Now when that employee does their personal taxes, perhaps they owe nothing - an income of 60k and some deductions, it could be possible. In that case, they will get a tax refund from the government of the part of their salary the employer sent along throughout the year. Or if the person owes less than the tax deducted by the employer, there will be a refund. The company isn't paying taxes on the employee's salary, they are sending some of the salary to the government to be used by the employee to pay their own taxes.

Check with your accountant, but if the company genuinely did not pay you any salary, it should issue you a T4 that says so, along with saying what was sent for tax withholding. With no income, you'll pay no tax, and get a refund of all the withheld money (but perhaps not the EI or CPP.)

Now, how did you get here? How, every month, did you decide to fill out the form that said you paid yourself, and to send or owe the government some of that money, when you didn't pay yourself? You have two weeks after month end to do that paperwork, so if you don't pay yourself, don't tell the government you did. There is no "supposed to" when it comes to paying yourself. When the money isn't there, skip your paycheque. We've all done it. Don't go telling them you paid yourself when you didn't, and creating a personal income tax liability, for no reason. A year without salary doesn't need to be made worse by owing taxes on imaginary income.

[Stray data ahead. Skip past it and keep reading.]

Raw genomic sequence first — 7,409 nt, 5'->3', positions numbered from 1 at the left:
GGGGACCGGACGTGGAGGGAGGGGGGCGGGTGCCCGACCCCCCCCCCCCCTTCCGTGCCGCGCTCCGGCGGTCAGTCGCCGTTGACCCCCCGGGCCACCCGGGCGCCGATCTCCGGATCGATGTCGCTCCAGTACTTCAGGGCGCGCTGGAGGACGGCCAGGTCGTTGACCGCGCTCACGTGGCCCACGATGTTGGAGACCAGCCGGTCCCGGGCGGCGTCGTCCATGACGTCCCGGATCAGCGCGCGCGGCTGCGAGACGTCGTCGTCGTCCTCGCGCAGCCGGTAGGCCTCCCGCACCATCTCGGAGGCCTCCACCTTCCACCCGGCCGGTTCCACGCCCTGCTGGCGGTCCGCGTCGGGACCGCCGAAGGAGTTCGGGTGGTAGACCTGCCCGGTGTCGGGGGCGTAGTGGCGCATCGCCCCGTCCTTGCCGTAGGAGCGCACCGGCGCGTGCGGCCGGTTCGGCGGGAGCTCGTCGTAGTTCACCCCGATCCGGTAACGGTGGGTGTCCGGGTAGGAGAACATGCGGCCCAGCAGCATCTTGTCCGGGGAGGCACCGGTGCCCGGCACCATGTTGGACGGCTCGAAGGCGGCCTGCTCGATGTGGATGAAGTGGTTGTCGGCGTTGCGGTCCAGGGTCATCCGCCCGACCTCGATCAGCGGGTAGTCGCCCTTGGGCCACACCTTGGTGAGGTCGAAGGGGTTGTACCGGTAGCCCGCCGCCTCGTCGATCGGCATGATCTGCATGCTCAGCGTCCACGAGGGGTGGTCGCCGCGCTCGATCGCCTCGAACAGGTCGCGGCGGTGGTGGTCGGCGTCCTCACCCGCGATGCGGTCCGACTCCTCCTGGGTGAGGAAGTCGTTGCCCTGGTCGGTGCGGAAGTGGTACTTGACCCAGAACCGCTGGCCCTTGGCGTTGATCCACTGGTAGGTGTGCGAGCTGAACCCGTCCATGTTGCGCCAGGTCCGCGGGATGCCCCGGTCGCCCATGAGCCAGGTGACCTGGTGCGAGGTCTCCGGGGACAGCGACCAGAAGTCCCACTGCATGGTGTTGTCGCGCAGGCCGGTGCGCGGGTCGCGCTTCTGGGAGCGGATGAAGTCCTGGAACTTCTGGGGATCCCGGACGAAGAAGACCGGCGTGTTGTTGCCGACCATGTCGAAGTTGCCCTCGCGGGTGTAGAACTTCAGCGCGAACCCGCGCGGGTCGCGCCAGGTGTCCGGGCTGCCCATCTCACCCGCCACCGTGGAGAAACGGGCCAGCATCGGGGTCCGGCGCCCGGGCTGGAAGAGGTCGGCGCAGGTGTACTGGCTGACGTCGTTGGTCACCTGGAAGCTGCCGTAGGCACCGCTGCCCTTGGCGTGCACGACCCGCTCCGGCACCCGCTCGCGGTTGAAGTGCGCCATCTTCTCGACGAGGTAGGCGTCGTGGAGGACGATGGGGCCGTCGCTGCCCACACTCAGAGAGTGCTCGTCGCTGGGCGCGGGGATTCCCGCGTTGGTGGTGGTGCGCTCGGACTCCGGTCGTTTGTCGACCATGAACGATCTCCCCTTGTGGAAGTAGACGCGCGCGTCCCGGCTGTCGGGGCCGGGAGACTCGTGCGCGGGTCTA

• Thank you Kate. To reply to your last paragraph, I made the mistake because of A. We had bad cash flow issues B. I have poor financial literacy C. Somewhere I got it in my head that government wants to see me pulling a salary or else I would be subject to an audit. The other items you mentioned above makes sense. – John May 7 '18 at 16:37

Yes, you would owe the taxes. This is why many startups do not pay the founders a salary if there is no revenue. Why throw capital into the project if you're really just buring through your own savings to buy groceries?

Once there's proft, then yes, definitely pay salaries to sweat equity partners. And of course non-equity holding employees need to get paid.

  • In the UK, it is much more tax efficient to pay dividends rather than salary. (If a shareholder has no other income then it is optimal to pay about £10,000 salary per year and the rest in dividends. – gnasher729 May 7 '18 at 18:55
  • What I'm confused by is why are you putting capital into a firm that you're expecting to withdraw as taxable income to yourself? – Glen Pierce May 7 '18 at 22:04